Senda Kartika Rakainsa, S.Farm., M.Pharm. Sc., is a young lecturer in the Department of Chemistry at the Faculty of Mathematics and Natural Sciences, Semarang State University, teaching Pharmacognosy, Phytochemistry, and Standardization of Natural Materials. Email address: [email protected].
The Industry 4.0 era brings new challenges to all professions, including pharmacists. Pharmacists are responsible for providing pharmaceutical services, which in today’s era of global competition have shifted their paradigm from drug-oriented to patient-oriented. Pharmaceutical service activities that used to focus only on managing drugs as commodities have changed their orientation to comprehensive services aimed at improving the quality of life of patients. Pharmacists are required to improve their competencies, including knowledge, skills, and behavior, to be able to directly interact with patients. Forms of interaction include providing drug information and monitoring drug use to ensure that the final results of treatment can be achieved and well documented. In carrying out these tasks, pharmacists need to adhere to pharmaceutical service standards to avoid medication errors. In addition, communication with other healthcare professionals is essential in the process of determining therapy to support rational drug use.
The trend in healthcare services has gradually shifted from conventional services to digital services. For example, telemedicine services have been widely utilized by the public during the Covid-19 pandemic, where people can consult with healthcare professionals online. In addition, in healthcare facilities such as hospitals, community health centers, and pharmacies, as well as in the pharmaceutical industry and distribution facilities, digitization has been implemented in the production and management of pharmaceutical preparations.
On the one hand, technological and social media developments provide opportunities for pharmacists to introduce their profession to the wider community. Until now, pharmacists have often been seen as “behind the counter” figures (even unknown in hospitals, pharmacies, and industries), but now through various digital platforms and social media, pharmacists have the opportunity to introduce their profession to the public. Educational and informational content about drugs can now be easily accessed from anywhere. In addition, healthcare services that integrate digital systems, such as e-prescribing, are also considered to optimize the work of pharmacists in healthcare facilities, as they help reduce the risk of misreading and translating prescriptions, improve the accuracy of drug doses and indications, speed up data input stages, facilitate administrative processes and patient medication history recording, and save paper. One of the benefits is that patient waiting time in queuing for prescriptions can be reduced and the public can have more freedom in receiving drug counseling services from pharmacists.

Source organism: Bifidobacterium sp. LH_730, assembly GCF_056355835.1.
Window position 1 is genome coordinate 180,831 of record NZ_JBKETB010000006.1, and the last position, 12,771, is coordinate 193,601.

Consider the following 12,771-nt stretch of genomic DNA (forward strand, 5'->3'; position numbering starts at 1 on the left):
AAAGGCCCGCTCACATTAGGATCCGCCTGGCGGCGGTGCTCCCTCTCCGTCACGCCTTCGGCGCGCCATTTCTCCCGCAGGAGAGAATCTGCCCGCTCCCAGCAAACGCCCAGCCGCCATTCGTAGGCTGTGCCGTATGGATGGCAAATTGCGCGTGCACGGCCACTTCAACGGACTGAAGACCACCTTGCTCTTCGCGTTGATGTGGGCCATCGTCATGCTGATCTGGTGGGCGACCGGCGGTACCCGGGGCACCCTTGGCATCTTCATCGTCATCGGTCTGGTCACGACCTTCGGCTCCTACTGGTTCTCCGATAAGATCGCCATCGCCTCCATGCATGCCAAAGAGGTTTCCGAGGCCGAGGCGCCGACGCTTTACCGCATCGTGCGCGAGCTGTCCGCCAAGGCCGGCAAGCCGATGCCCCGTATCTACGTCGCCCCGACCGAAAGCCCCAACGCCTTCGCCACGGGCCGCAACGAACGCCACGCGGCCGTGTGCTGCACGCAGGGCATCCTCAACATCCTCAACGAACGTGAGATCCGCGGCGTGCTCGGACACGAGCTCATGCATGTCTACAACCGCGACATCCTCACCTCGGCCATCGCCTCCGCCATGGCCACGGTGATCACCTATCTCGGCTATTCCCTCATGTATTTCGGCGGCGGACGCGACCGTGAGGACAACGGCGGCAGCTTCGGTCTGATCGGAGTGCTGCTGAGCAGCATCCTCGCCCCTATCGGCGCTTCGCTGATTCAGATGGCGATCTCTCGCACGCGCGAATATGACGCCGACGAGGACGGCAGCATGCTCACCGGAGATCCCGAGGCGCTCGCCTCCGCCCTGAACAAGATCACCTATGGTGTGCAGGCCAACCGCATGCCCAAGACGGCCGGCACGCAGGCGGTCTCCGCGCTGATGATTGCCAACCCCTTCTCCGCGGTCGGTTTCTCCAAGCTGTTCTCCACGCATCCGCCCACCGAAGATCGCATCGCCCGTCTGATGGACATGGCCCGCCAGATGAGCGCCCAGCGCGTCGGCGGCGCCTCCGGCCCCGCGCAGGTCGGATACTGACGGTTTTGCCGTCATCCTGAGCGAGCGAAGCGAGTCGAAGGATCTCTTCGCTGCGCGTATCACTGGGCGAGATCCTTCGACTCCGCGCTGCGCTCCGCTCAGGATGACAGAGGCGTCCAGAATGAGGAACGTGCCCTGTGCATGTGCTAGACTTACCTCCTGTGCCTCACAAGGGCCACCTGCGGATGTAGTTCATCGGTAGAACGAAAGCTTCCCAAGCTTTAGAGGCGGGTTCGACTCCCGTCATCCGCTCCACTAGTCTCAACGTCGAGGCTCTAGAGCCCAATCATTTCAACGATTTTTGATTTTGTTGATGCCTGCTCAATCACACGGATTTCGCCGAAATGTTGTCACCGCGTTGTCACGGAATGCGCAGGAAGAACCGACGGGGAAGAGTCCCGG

However, on the other hand, pharmacists who are not prepared to face technological developments will eventually be eroded. Therefore, pharmacists need to improve their professionalism to keep up with rapidly evolving technology. Digitalization applied in the pharmacy industry needs to be accompanied by a “human touch”, so that technological advancements serve as a support, not to eliminate the role of pharmacists. In addition, another challenge is the online sale of drugs on various marketplaces, which raises concerns about the increasing circulation of counterfeit, illegal, and substandard drugs. In this regard, pharmacists need to collaborate with the government to conduct surveillance, law enforcement, and community empowerment, so that the public’s awareness of using drugs wisely can be increased. The circulation of hoaxes and misinformation about health and drugs also needs to be addressed through active education. In short, the era of Industry 4.0 has opened up many opportunities while also presenting challenges for the pharmacy profession.
For the Pharmacy Study Program of UNNES that offers pharmaceutical education, especially in the era of disruption, there are unique challenges in equipping students with the knowledge, skills, and values necessary to face the working world. Students need to be equipped with up-to-date knowledge and skills. With certified pharmacist educators who are actively practicing, it is hoped that they can transfer the knowledge and values they have gained in the working world to students. The development of the curriculum also needs to keep up with the times, so that it can contribute to the production of competent and competitive graduates. Pharmacists who take positions as educators in higher education actually have a strategic position, not only in educating but also in conducting research and providing community service in accordance with their expertise.
Finally, the pharmacy profession is expected to continue to exist in the era of technological development, not to lose its existence. “Change is inevitable, but growth is optional” (John C. Maxwell).
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